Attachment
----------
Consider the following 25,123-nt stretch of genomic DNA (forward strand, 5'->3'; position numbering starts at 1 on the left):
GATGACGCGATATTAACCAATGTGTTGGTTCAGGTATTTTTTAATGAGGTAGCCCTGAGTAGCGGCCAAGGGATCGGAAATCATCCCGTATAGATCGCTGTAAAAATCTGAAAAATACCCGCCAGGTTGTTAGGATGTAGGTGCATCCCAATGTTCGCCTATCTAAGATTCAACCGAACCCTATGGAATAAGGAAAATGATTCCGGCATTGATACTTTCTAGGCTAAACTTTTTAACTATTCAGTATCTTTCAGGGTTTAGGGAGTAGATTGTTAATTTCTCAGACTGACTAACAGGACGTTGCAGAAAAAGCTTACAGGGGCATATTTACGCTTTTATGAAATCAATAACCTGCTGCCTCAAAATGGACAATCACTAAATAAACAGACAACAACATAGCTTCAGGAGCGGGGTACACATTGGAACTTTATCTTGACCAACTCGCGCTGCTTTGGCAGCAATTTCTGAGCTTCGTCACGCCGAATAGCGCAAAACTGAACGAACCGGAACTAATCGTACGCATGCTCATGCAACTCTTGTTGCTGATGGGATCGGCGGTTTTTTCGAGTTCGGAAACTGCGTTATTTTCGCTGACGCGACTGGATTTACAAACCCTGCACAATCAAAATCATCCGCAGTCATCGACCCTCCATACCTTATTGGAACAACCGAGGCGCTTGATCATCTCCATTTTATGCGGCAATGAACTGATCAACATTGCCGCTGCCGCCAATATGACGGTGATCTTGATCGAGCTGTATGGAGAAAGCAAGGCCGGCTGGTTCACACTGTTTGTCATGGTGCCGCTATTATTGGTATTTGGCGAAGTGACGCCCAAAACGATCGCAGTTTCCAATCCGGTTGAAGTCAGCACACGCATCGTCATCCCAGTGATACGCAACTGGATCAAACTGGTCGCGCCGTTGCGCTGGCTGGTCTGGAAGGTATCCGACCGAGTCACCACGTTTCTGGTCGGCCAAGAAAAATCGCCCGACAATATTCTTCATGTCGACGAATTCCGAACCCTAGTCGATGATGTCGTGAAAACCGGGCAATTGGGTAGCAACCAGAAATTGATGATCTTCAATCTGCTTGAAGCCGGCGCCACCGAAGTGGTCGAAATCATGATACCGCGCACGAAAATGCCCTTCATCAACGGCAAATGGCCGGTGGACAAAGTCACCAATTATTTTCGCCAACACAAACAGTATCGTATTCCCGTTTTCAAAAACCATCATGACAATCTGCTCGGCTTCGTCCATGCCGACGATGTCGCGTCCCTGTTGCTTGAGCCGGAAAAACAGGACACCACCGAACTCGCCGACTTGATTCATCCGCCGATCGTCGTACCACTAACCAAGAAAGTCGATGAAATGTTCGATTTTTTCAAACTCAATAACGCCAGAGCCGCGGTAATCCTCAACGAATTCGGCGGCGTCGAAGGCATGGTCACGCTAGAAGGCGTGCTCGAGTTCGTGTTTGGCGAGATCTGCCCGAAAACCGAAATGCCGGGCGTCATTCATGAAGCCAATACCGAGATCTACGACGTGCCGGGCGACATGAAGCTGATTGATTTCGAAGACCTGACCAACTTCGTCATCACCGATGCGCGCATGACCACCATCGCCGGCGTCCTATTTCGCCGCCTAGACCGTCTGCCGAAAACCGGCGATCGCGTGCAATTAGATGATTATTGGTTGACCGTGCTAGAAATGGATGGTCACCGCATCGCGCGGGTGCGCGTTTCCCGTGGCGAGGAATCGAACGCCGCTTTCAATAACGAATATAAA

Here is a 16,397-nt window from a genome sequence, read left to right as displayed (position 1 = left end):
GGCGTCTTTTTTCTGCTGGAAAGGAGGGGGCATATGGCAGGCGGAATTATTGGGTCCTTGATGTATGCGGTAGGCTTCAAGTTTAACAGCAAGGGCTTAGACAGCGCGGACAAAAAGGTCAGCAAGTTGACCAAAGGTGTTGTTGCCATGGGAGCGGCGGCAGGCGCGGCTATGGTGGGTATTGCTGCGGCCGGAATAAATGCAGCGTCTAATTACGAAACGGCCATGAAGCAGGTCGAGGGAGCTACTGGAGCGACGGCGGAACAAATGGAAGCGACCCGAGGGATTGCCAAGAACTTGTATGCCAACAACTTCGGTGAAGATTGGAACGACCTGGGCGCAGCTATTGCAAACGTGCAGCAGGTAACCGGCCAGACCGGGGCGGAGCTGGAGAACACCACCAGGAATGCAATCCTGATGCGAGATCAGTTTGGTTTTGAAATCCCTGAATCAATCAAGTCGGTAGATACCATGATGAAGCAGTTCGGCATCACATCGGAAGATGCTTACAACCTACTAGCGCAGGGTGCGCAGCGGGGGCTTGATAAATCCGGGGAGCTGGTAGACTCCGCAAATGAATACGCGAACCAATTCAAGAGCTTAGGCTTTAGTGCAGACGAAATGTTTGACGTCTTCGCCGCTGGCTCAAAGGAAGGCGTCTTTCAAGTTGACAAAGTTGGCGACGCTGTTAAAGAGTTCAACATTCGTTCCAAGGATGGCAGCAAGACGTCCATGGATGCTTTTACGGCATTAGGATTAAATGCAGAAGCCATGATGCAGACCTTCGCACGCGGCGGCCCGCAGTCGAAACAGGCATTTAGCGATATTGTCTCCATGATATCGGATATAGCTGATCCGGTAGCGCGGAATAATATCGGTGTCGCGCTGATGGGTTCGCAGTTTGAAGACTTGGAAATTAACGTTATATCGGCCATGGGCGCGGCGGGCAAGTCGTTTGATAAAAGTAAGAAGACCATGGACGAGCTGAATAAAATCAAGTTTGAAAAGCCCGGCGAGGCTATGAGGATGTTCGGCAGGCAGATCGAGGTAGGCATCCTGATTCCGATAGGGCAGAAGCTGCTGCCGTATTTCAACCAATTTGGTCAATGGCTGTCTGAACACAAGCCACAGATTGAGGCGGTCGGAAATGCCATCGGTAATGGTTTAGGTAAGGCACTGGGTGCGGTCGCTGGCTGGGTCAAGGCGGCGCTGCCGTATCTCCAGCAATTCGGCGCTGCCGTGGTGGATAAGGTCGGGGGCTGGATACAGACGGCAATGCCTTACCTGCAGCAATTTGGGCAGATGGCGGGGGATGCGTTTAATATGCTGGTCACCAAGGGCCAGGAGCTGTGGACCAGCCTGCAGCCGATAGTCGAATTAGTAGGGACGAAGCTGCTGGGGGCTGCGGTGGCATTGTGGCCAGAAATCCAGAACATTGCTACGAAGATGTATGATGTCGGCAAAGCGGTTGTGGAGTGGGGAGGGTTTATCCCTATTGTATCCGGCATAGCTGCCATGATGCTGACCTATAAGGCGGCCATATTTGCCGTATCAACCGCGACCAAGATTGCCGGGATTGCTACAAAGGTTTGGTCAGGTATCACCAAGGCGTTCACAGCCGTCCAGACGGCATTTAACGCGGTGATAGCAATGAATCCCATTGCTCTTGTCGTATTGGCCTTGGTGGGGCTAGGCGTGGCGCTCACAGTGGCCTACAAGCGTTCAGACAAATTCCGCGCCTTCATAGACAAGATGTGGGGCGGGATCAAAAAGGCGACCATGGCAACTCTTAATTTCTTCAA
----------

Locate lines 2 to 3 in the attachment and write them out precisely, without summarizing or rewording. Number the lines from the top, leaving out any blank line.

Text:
GATGACGCGATATTAACCAATGTGTTGGTTCAGGTATTTTTTAATGAGGTAGCCCTGAGTAGCGGCCAAGGGATCGGAAATCATCCCGTATAGATCGCTGTAAAAATCTGAAAAATACCCGCCAGGTTGTTAGGATGTAGGTGCATCCCAATGTTCGCCTATCTAAGATTCAACCGAACCCTATGGAATAAGGAAAATGATTCCGGCATTGATACTTTCTAGGCTAAACTTTTTAACTATTCAGTATCTTTCAGGGTTTAGGGAGTAGATTGTTAATTTCTCAGACTGACTAACAGGACGTTGCAGAAAAAGCTTACAGGGGCATATTTACGCTTTTATGAAATCAATAACCTGCTGCCTCAAAATGGACAATCACTAAATAAACAGACAACAACATAGCTTCAGGAGCGGGGTACACATTGGAACTTTATCTTGACCAACTCGCGCTGCTTTGGCAGCAATTTCTGAGCTTCGTCACGCCGAATAGCGCAAAACTGAACGAACCGGAACTAATCGTACGCATGCTCATGCAACTCTTGTTGCTGATGGGATCGGCGGTTTTTTCGAGTTCGGAAACTGCGTTATTTTCGCTGACGCGACTGGATTTACAAACCCTGCACAATCAAAATCATCCGCAGTCATCGACCCTCCATACCTTATTGGAACAACCGAGGCGCTTGATCATCTCCATTTTATGCGGCAATGAACTGATCAACATTGCCGCTGCCGCCAATATGACGGTGATCTTGATCGAGCTGTATGGAGAAAGCAAGGCCGGCTGGTTCACACTGTTTGTCATGGTGCCGCTATTATTGGTATTTGGCGAAGTGACGCCCAAAACGATCGCAGTTTCCAATCCGGTTGAAGTCAGCACACGCATCGTCATCCCAGTGATACGCAACTGGATCAAACTGGTCGCGCCGTTGCGCTGGCTGGTCTGGAAGGTATCCGACCGAGTCACCACGTTTCTGGTCGGCCAAGAAAAATCGCCCGACAATATTCTTCATGTCGACGAATTCCGAACCCTAGTCGATGATGTCGTGAAAACCGGGCAATTGGGTAGCAACCAGAAATTGATGATCTTCAATCTGCTTGAAGCCGGCGCCACCGAAGTGGTCGAAATCATGATACCGCGCACGAAAATGCCCTTCATCAACGGCAAATGGCCGGTGGACAAAGTCACCAATTATTTTCGCCAACACAAACAGTATCGTATTCCCGTTTTCAAAAACCATCATGACAATCTGCTCGGCTTCGTCCATGCCGACGATGTCGCGTCCCTGTTGCTTGAGCCGGAAAAACAGGACACCACCGAACTCGCCGACTTGATTCATCCGCCGATCGTCGTACCACTAACCAAGAAAGTCGATGAAATGTTCGATTTTTTCAAACTCAATAACGCCAGAGCCGCGGTAATCCTCAACGAATTCGGCGGCGTCGAAGGCATGGTCACGCTAGAAGGCGTGCTCGAGTTCGTGTTTGGCGAGATCTGCCCGAAAACCGAAATGCCGGGCGTCATTCATGAAGCCAATACCGAGATCTACGACGTGCCGGGCGACATGAAGCTGATTGATTTCGAAGACCTGACCAACTTCGTCATCACCGATGCGCGCATGACCACCATCGCCGGCGTCCTATTTCGCCGCCTAGACCGTCTGCCGAAAACCGGCGATCGCGTGCAATTAGATGATTATTGGTTGACCGTGCTAGAAATGGATGGTCACCGCATCGCGCGGGTGCGCGTTTCCCGTGGCGAGGAATCGAACGCCGCTTTCAATAACGAATATAAA

Here is a 16,397-nt window from a genome sequence, read left to right as displayed (position 1 = left end):